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Armenian Food

Armenian food is a curious fusion cuisine. First of all there are ancient dishes of Armenian origin that are still enjoyed in modern Armenia. Secondly there are dishes from Ottoman cuisine, which Armenia was long under the occupation of. These dishes were taken with the Armenian diaspora to other countries and in some cases combined with local cuisines where Armenians found new homes and were later brought back to modern Armenia as members of the diaspora started returning to Armenia. Thirdly there are dishes from the former USSR, which Armenia was a part of during the 20th century. Due to cultural exchanges between the constituent republics of the USSR, some of these have also been adopted as part of Armenian cuisine, and adapted with other Armenian recipes to give uniquely Armenian versions of these recipes.

Here are some foods I discovered in Armenia.

First things first, Armenian meal tables are characterised by many plates of different foods which diners all share. Meals are a communal affair in Armenia, with various meat, salads, cheeses, breads (flat bread, lavash, and leavened bread, matnakash both being popular) vegetables, rice and fish dishes served on the table. This particular meal platter was what we ate for lunch on the excursion I took with the Institute of Molecular Biology to Lake Sevan. Lake Sevan being a lake, there was fish served with this, one of which was wrapped in lavash and baked.

No culinary tour of Armenia would be complete without mentioning khash. Khash is a soup made from cows feet, that’s right, cows feet. The feet are boiled for a long time, often overnight, and since cows feet have little if any muscle, but lots of connective tissue, this dissolves into gelatine to make a gelatinous broth. Into this broth garlic is crushed and lavash flatbread is dipped or dried and broken up into. This is a very special ritual meal, and is usually served as a party, the morning after a heavy night’s drinking, and many toasts are made to it. Although Ruzan made this for me to eat for dinner one evening, after she’d warmed me up to the other Armenian delights.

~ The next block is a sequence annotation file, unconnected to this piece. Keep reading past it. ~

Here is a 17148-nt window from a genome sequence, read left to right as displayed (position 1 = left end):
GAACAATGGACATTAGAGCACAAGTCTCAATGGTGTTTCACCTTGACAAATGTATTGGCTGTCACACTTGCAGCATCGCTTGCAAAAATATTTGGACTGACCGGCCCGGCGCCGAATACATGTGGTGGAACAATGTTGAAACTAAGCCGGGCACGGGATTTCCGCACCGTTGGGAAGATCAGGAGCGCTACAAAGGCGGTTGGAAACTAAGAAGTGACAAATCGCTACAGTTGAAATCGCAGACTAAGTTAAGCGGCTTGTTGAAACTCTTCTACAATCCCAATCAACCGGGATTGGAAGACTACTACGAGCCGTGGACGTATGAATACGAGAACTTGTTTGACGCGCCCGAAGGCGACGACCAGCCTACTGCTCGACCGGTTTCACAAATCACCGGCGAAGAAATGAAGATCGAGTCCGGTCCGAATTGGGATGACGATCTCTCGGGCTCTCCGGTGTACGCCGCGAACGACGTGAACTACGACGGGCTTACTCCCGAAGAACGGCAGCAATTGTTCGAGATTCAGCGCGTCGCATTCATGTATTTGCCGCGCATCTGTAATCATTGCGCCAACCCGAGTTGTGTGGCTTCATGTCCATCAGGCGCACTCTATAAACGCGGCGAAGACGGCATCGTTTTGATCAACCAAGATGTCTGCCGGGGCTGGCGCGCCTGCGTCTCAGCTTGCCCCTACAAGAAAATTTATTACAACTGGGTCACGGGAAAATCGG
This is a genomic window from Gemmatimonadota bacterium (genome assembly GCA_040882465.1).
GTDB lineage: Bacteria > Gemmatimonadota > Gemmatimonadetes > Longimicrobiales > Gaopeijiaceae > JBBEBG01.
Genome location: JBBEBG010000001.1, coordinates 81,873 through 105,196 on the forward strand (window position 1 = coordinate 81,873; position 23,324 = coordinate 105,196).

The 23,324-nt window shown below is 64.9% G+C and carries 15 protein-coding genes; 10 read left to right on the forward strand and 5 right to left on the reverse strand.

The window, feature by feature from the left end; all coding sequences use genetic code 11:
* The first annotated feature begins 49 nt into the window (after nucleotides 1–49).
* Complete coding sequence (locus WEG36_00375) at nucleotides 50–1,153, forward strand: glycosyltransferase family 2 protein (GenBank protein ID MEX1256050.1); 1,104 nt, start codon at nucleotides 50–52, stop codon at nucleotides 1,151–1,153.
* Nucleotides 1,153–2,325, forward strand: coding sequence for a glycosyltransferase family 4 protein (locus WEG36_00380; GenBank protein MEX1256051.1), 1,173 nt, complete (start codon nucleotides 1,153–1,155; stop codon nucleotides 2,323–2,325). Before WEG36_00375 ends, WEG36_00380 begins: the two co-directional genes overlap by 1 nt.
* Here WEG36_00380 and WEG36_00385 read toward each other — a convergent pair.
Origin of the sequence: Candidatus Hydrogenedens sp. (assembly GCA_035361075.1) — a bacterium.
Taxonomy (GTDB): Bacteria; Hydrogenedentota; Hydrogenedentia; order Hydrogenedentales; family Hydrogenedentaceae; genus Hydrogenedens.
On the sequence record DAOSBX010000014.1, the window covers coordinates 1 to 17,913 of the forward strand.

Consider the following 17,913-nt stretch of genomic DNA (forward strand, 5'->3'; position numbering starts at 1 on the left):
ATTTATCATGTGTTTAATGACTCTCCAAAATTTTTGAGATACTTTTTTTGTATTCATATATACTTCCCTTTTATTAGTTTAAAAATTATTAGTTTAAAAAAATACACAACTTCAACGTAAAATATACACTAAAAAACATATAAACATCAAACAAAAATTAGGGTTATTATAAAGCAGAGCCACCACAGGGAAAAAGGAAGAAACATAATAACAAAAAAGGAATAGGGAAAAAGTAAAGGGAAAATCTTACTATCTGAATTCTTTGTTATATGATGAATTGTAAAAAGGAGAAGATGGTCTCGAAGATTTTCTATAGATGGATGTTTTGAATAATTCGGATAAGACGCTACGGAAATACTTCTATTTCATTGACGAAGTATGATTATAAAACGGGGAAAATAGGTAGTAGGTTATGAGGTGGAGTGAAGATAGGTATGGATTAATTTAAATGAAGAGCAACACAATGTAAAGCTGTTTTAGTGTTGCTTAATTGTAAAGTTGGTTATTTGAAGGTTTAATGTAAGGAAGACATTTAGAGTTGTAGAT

My favourite Armenian food has to be basturma. Basturma is meat, usually beef, but the most celebrated basturma is from camel, that has been salted, dried, and spiced (using a mixture of garlic, paprika, cumin, fenugreek, allspice and pepper) to produce a rich tasting, spicy dried meat. This is served either in thin slices, or it can be chopped from the whole pieces of basturma and used in recipes. It can be eaten by itself, or is often served in sandwiches with eggs, or omelettes. As delicious as basturma is, one side effect of eating basturma is that the next day one’s urine and sweat will smell of the spice mix used to make it! Which is either a delicious reminder of the basturma you ate, or horrific, depending.

Another interesting food to eat in Armenia is harissa. Not to be confused with the Moroccan harissa paste, harissa (pronounced “hareesa”) is made from chicken and wheat grains which have been boiled for hours until they become the consistency of porridge. It is then topped with butter, and can be served with bread (for double carbs!) Harissa was eaten by Armenians during the siege of Musa Ler during the Armenian genocide. It’s a simple dish, but delicious and wholesome. I have also seen vegetarian versions of harissa which omit the chicken and use herbs instead, which are eaten during fasting periods such as Lent.

Speaking of vegetarian dishes and fasting during Lent. Pasuts dolma is vine and cabbage leaves stuffed with a mixture of rice, wheat, beans and nuts. This is a dish traditionally eaten during Lent (in fact, as the restaurant where I ate these they were translated into English as “Lenten dolma”), when many Armenians forgo meat during this time of fasting.

It’s not just vine and cabbage leaves that are stuffed in Armenian cooking, and not only in restaurants where you can find stuffed foods (known as dolma). Ruzan made me these mixed vegetables, stuffed with rice and meat, and instructed me to eat them with my bare hands! Actually, not quite my bare hands, rather I was shown how to wrap the lavash around the grilled vegetable I wanted to it and use the lavash to convey the dolma into my mouth, which was surprisingly not messy eating!